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[FYI] Robert Cailliau: Internet-Fuehrerscheinpflicht?

------- Forwarded message follows -------
Date sent:      	Sat, 27 Nov 1999 12:49:48 -0500
From:           	Barry Steinhardt <Barrys@aclu.org>
Subject:        	FC: Web coinventor says no access to Net w/out government
To:             	gilc-plan@gilc.org
Send reply to:  	gilc-plan@gilc.org

[Sounds like Robert Cailliau and Louis Freeh have a lot in common.]


Saturday November 27 3:04 AM ET

  Web Co-Inventor Backs Licensing

  By Stephanie Nebehay

  GENEVA (Reuters) - The co-inventor of the World Wide Web says all
users should be licensed so surfers
  on the information highway are as accountable as drivers on the

  Robert Cailliau, who designed the Web with Briton Tim Berners-Lee in
1990, says regulation of the Internet
  would also help trace illegal child pornography and racist sites.

  But in an interview with Reuters Television, the Belgian software
scientist was adamant that the system must remain
  open and neutral -- free of heavy-handed rules governing content.

  Cailliau also said he expected a ``micropayment system'' to be
eventually by the international industry
  consortium, known as W3C, which sets standards for the Web.

  This would give Web users the option of paying a small fee in return
downloading advertising-free pages quickly
  from an uncluttered cyberspace, according to the 52-year-old expert.

  Cailliau proposes licensing all Internet users to make them aware of
``duties as well as their rights,'' comparing it
  to a driver needing a license before hitting the road.

  ``The Net is another world, potentially a dangerous place. You can
people and you can get harmed, just like on
  the road,'' he said. ``If you go through an education process before
getting an account then you're better prepared to
  go out there.''

  He added: ``We all accept that a car has number plates and a driver
registered somewhere...Why can't we apply
  these same principles to the Internet?''

  Offensive Sites

  Asked how offensive sites and ``spam-mail'' invading cyberspace
  should be
dealt with, he replied:

  ``The Internet and the Web are completely outside geographical state
boundaries. This is not dissimilar to air. If you
  make pollution in one place it travels across the frontiers.

  ``For very similar reasons I think we need some regulation of Net
which is internationally agreed, globally

  But the system is open, neutral and non-proprietary, and must remain
according to Cailliau. ``One has to be
  extremely careful what it is that one regulates. We should not
the content but the behavior of people.

  ``We don't tell the servers what they are allowed or not allowed to
We just register them,'' he added. ``If they
  put child pornography on there, we can at least get at them.''

  Cailliau spoke in his tiny office at the European Laboratory for
Physics, known by its French acronym
  CERN. More than 7,000 physicists and staff from 83 countries work at
sprawling site, the world's largest
  research facility.

  It was at the Geneva complex straddling the Swiss-French border that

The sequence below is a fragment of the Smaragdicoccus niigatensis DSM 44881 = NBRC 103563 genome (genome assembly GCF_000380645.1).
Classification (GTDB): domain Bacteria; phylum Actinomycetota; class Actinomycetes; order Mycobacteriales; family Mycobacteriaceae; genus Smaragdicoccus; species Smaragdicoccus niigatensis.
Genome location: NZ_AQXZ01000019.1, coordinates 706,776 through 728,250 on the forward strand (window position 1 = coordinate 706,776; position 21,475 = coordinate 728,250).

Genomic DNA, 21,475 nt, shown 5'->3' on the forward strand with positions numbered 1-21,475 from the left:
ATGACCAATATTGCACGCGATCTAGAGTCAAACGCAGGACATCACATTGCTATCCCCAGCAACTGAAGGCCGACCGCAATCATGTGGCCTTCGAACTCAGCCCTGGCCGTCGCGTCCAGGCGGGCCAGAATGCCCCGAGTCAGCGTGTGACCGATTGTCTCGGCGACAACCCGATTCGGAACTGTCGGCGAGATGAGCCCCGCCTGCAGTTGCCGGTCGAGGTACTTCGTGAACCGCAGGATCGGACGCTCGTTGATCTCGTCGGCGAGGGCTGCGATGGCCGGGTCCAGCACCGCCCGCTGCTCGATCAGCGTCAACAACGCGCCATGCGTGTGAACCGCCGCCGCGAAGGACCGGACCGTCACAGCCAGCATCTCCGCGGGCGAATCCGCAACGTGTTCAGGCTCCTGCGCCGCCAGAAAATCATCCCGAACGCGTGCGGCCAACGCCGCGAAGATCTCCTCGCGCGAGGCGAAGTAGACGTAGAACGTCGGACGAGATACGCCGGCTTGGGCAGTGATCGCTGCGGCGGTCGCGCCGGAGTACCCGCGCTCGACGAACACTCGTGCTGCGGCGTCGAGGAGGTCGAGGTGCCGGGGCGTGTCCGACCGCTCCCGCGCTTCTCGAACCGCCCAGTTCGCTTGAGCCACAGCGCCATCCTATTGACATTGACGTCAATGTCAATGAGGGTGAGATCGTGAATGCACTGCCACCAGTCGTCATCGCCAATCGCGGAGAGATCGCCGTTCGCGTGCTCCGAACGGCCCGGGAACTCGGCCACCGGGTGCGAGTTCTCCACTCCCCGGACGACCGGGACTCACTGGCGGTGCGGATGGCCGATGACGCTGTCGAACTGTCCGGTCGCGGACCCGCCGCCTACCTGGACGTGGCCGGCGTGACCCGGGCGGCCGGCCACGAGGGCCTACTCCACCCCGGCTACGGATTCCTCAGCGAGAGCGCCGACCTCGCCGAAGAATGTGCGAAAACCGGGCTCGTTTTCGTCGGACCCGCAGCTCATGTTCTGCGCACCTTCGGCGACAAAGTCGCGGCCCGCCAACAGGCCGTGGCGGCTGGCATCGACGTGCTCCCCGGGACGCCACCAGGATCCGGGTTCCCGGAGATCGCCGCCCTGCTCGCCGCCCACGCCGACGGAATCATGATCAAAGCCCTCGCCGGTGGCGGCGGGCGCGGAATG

was part of a small visionary team who
  invented a system allowing documents to be transferred across the

  Cailliau, currently head of Web communications at CERN, reminisced
the breakthrough nearly a decade ago
  -- a time when the Internet was used mainly at academic institutes.

  ``In our own international environment at CERN where we have users
over the world, we needed a system where
  we could communicate documents automatically so that people in any
zone could look at things here without
  needing to contact the person and they could do it by just clicking
around,'' he said.

  Single Namespace

  ``What was really the click that made it all go was this idea of
  giving a
single namespace, designing a single way of
  naming a document wherever it was,'' he said.

  Cailliau hopes the World Wide Web Consortium, directed by
will agree on a micropayment system to
  reduce the need for advertising. But technical problems must be

  The consortium is run jointly by the Massachusetts Institute of
Technology, French National Institute for Research in
  Computer Science and Control (INRIA, based near Versailles) and Keio
University in Japan. Its 370 members
  include such industry giants as Apple, IBM, Netscape, Sony, Xerox

  A working group is studying the idea of an optional fee, according
Cailliau. ``The consortium is very close now to
  making a micropayments recommendation. There is a proposal there,
  which is
very interesting because if we can get
  it to work, that will change the quality of the Web completely.''

  ``We've had micropayments in the French Minitel system for 15 years
  and it
is shown to work extremely well,'' he

  As for the Web of the future, he said: ``The obvious things are more
speed, more high-quality information, getting
  micropayments to really work and getting the regulation going
internationally as well.

  ``But what is after that is unclear. One must not forget that
  according to
some estimates we've got something like
  three percent of what one could put on the Web and do with it on it
now. So there's still a lot of work to be
  done,'' he said.

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